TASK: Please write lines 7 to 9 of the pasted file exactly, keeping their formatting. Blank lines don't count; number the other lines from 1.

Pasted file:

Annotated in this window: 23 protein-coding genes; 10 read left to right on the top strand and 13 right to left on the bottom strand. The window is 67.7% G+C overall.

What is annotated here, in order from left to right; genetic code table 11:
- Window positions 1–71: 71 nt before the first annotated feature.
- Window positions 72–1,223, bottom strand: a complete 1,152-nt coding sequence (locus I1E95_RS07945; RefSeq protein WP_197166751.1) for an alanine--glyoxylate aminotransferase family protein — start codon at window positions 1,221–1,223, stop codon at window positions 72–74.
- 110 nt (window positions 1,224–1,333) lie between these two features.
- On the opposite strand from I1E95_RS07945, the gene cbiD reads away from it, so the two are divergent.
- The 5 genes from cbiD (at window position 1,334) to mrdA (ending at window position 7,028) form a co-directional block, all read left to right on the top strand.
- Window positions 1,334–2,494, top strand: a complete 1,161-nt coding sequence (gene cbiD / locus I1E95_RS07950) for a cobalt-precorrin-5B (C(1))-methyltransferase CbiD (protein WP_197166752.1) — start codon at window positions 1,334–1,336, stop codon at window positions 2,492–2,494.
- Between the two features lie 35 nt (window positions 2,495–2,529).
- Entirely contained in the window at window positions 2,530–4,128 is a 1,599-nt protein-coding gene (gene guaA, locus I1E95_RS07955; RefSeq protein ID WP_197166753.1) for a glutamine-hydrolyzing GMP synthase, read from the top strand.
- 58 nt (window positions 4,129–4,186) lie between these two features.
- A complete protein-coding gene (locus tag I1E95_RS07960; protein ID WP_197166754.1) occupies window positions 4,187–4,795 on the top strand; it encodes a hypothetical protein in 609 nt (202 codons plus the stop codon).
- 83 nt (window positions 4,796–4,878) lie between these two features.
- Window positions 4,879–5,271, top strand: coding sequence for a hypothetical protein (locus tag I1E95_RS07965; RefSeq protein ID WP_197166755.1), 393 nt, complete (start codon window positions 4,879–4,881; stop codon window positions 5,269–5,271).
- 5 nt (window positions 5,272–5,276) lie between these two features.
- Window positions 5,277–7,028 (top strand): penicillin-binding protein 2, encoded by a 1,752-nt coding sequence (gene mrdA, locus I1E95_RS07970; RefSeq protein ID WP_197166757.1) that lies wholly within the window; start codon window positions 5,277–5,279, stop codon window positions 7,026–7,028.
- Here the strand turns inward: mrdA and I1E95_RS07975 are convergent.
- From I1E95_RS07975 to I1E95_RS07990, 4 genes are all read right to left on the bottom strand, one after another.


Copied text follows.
- The 5 genes from cbiD (at window position 1,334) to mrdA (ending at window position 7,028) form a co-directional block, all read left to right on the top strand.
- Window positions 1,334–2,494, top strand: a complete 1,161-nt coding sequence (gene cbiD / locus I1E95_RS07950) for a cobalt-precorrin-5B (C(1))-methyltransferase CbiD (protein WP_197166752.1) — start codon at window positions 1,334–1,336, stop codon at window positions 2,492–2,494.
- Between the two features lie 35 nt (window positions 2,495–2,529).